In a similar way, we must approach our attitude and understanding of mitzvot, ethical behavior, and God’s interaction with man all of which shape and mold our philosophy of life. Since they are based on God’s infinite knowledge we will never reach total comprehension. First, each mitzvah is constructed as precisely and abstractly as any law of science. Their proper understanding is deep and complex, often times calling for the scholar to rethink his premises and revise his understanding.
Second, events happen in our lives that challenge our philosophy of life to its core. They may even cause us to call into question our presumed notions of God’s justice in the world. Our Patriarchs and Matriarchs, as well as other great figures in Tanakh, faced challenges we would never want to face. Famine and economic downturn, prison, family dissension, kidnapping and rape, the death of children, persecution, and shunning from society were hardships experienced by our founders. They were challenged in their belief, to say the least. They too had to regroup and revise, take a step or two down the ladder before renewing their climb upward. What they never did was to get off the ladder and succumb to their purely physical nature.
Our approach in Judaism is spelled out in Pirkei Avot, “Ethics of Our Fathers.” In 2:6 our great sage Hillel says, “An ignorant person cannot be pious.” In contradistinction to other religions, Judaism does not subscribe to the notion of being “born again” or having an “overnight” conversion. In His Torah, God has set out a roadmap for mankind. It is a path, however, that requires a person to toil in study and to engage in psychological battle to overcome powerful instincts and emotions. Most of all a person must have the endurance to withstand setbacks and not be defeated by them. Rabbi Tarfon in 2:20 of Pirkei Avot says, “The day is short, the task is abundant, the laborers are lazy, the reward is great and the Master of the house is insistent.” Our Patriarch and Matriarchs are our role models when the going gets tough.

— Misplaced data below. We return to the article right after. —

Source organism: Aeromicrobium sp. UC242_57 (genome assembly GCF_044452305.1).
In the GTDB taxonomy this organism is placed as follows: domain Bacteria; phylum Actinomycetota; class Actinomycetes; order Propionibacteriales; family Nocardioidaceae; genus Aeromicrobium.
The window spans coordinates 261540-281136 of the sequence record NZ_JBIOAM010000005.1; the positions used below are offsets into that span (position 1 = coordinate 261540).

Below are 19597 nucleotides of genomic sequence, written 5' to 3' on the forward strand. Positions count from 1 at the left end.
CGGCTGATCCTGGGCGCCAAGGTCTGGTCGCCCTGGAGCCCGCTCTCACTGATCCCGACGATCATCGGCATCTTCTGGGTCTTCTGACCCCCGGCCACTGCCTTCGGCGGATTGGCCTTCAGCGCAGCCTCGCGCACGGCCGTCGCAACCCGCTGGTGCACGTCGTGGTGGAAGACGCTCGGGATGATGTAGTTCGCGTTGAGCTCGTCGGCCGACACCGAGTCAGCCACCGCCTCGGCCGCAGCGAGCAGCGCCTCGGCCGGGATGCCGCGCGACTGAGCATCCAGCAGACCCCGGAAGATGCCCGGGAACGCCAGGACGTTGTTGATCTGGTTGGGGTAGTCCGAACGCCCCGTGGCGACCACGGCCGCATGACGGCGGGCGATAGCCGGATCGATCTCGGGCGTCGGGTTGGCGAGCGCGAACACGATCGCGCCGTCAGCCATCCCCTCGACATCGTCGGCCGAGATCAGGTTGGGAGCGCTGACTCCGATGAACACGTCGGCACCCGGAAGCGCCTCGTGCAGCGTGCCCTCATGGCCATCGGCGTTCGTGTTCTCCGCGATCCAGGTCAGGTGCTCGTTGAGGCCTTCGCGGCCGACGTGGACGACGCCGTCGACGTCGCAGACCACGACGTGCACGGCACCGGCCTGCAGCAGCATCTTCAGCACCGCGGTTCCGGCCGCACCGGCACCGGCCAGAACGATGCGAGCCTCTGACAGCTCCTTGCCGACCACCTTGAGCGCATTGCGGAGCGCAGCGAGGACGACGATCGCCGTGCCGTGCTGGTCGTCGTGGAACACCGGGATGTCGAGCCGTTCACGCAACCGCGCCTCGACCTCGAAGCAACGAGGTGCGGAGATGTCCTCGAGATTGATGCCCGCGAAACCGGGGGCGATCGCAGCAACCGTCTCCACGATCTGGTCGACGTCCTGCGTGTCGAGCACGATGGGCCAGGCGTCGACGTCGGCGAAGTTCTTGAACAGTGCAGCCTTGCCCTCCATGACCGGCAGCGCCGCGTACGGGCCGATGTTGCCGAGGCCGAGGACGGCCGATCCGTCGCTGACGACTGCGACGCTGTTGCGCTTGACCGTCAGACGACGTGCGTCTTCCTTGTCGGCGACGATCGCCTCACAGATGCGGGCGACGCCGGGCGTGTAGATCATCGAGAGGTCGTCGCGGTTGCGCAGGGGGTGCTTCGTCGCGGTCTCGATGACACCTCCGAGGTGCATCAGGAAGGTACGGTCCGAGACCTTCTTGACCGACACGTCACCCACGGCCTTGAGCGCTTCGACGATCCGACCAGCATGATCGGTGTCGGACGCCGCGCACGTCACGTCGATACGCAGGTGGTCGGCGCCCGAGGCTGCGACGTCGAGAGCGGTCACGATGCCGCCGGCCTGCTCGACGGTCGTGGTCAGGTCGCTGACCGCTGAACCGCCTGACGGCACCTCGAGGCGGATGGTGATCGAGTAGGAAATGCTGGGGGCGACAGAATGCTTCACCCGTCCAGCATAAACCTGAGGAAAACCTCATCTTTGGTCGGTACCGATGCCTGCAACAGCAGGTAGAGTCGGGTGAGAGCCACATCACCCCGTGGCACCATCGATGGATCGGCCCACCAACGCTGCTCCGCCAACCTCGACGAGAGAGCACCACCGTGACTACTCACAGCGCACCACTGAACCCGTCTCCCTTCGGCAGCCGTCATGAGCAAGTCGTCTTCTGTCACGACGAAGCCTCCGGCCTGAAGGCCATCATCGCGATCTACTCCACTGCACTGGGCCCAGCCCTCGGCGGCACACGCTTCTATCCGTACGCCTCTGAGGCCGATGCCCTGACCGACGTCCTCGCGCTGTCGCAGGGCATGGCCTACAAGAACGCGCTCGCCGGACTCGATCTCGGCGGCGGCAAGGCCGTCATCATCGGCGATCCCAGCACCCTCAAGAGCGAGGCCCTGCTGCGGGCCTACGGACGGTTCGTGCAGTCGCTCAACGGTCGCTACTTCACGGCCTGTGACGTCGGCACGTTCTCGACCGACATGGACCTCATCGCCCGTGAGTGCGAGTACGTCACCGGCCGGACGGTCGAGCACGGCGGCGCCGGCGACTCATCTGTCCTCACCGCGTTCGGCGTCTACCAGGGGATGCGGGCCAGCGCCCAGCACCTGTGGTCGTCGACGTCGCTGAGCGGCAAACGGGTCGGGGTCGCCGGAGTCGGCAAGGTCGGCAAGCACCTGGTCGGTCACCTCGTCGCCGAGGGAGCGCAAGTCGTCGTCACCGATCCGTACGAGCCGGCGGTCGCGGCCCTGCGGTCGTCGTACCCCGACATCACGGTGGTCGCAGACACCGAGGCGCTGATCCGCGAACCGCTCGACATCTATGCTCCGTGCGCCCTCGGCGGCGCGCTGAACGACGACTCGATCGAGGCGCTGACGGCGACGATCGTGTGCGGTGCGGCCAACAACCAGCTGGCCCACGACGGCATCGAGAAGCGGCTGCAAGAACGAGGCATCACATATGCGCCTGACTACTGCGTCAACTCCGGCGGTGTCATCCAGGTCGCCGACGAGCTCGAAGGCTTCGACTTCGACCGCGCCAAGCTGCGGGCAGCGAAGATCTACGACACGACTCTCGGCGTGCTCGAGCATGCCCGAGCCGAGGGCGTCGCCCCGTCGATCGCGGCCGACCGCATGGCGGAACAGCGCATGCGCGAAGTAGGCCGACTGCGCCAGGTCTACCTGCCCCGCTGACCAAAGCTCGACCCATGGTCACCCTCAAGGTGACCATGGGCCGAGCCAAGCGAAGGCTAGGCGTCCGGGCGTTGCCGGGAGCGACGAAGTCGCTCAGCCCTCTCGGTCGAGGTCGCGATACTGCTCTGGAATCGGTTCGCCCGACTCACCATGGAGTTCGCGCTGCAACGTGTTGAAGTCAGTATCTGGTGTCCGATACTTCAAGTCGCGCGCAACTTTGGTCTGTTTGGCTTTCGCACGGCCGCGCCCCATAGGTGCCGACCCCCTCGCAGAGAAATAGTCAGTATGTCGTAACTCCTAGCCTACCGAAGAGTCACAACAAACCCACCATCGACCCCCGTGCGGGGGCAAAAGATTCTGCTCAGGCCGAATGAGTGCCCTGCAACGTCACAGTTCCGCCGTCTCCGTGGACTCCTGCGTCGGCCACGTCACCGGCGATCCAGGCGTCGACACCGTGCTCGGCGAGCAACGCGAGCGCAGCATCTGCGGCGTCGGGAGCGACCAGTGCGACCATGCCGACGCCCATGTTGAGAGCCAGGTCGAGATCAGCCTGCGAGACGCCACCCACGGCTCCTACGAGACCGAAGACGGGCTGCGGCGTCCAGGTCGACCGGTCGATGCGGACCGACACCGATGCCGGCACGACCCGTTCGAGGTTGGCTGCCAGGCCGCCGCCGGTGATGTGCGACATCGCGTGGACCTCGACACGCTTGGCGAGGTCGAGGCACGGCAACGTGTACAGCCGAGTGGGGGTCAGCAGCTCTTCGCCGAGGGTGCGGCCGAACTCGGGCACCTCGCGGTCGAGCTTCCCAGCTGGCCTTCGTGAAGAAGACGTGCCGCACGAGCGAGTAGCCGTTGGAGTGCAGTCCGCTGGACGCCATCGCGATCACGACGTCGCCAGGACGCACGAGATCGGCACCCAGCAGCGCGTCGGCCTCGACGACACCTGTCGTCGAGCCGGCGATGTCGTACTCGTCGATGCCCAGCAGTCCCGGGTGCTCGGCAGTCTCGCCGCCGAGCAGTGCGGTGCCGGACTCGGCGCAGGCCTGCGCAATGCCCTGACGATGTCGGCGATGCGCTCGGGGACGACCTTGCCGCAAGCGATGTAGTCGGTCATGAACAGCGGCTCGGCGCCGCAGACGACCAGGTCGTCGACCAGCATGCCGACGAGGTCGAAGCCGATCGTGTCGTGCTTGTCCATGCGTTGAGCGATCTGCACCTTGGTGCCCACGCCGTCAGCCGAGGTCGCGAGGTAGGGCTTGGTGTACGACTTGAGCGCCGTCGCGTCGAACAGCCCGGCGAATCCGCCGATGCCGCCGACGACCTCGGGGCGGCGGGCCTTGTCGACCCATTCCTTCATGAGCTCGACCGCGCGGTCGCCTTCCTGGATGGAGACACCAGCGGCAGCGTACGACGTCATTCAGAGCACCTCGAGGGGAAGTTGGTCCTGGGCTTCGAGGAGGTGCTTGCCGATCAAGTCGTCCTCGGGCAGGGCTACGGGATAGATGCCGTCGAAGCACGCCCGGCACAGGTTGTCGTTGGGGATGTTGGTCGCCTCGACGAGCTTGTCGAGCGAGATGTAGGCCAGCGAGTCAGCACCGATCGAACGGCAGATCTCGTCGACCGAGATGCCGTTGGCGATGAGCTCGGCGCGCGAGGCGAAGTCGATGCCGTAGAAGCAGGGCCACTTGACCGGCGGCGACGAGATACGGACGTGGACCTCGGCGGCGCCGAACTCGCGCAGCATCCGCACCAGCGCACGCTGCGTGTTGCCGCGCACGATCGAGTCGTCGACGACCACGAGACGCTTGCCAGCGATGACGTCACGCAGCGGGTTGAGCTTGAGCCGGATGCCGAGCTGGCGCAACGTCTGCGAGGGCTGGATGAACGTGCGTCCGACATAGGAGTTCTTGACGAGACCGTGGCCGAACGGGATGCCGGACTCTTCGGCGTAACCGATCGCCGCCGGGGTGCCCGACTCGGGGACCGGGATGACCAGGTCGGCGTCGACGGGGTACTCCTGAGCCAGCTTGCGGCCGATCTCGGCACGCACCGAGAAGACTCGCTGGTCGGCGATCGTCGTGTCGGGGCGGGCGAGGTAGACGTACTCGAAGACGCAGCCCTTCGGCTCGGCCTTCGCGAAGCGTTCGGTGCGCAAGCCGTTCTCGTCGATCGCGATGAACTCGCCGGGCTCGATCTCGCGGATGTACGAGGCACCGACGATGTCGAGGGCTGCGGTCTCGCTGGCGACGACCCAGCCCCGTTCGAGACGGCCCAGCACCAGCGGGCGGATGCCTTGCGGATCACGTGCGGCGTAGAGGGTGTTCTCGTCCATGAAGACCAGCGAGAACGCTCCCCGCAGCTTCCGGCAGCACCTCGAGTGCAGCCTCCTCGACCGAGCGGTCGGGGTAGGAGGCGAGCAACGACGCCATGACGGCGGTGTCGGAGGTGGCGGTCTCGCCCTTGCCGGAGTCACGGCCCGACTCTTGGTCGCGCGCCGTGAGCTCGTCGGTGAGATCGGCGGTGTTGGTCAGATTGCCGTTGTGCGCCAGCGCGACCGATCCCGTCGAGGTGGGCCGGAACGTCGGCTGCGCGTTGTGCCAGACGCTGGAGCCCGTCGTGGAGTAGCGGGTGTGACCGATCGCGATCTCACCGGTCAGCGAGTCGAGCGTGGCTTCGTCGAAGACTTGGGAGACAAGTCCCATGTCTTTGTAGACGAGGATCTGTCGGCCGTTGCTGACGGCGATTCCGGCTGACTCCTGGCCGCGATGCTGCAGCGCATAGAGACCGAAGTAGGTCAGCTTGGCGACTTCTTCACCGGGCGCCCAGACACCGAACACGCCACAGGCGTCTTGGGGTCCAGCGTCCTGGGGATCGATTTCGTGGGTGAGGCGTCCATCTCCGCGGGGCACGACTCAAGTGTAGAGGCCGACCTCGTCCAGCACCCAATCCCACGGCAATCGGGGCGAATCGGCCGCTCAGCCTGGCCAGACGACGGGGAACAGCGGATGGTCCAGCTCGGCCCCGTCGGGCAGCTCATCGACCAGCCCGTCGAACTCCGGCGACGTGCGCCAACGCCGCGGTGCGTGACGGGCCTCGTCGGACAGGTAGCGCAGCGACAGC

What does God promise Yaakov? “All the nations of the world will bless themselves by you and your offspring.” Every human being, following the advice and ideas contained in Yaakov’s dream, vouched safe in the wisdom of his offspring, the Nation of Israel, through adherence to the Torah, can reach the same heights and closeness to God. When the other nations realize the correctness of this path, they will praise the Jewish religion. The prophet tells us, “We will be a light to the nations.” They too can climb the ladder.
May Hashem grant all of us the fortitude and strength to continue the climb up Yaakov’s ladder no matter the challenges we face in the climb. It is the only way for us to reach our full potential and attain a more meaningful relationship with God.
Rabbi Robert Kaplan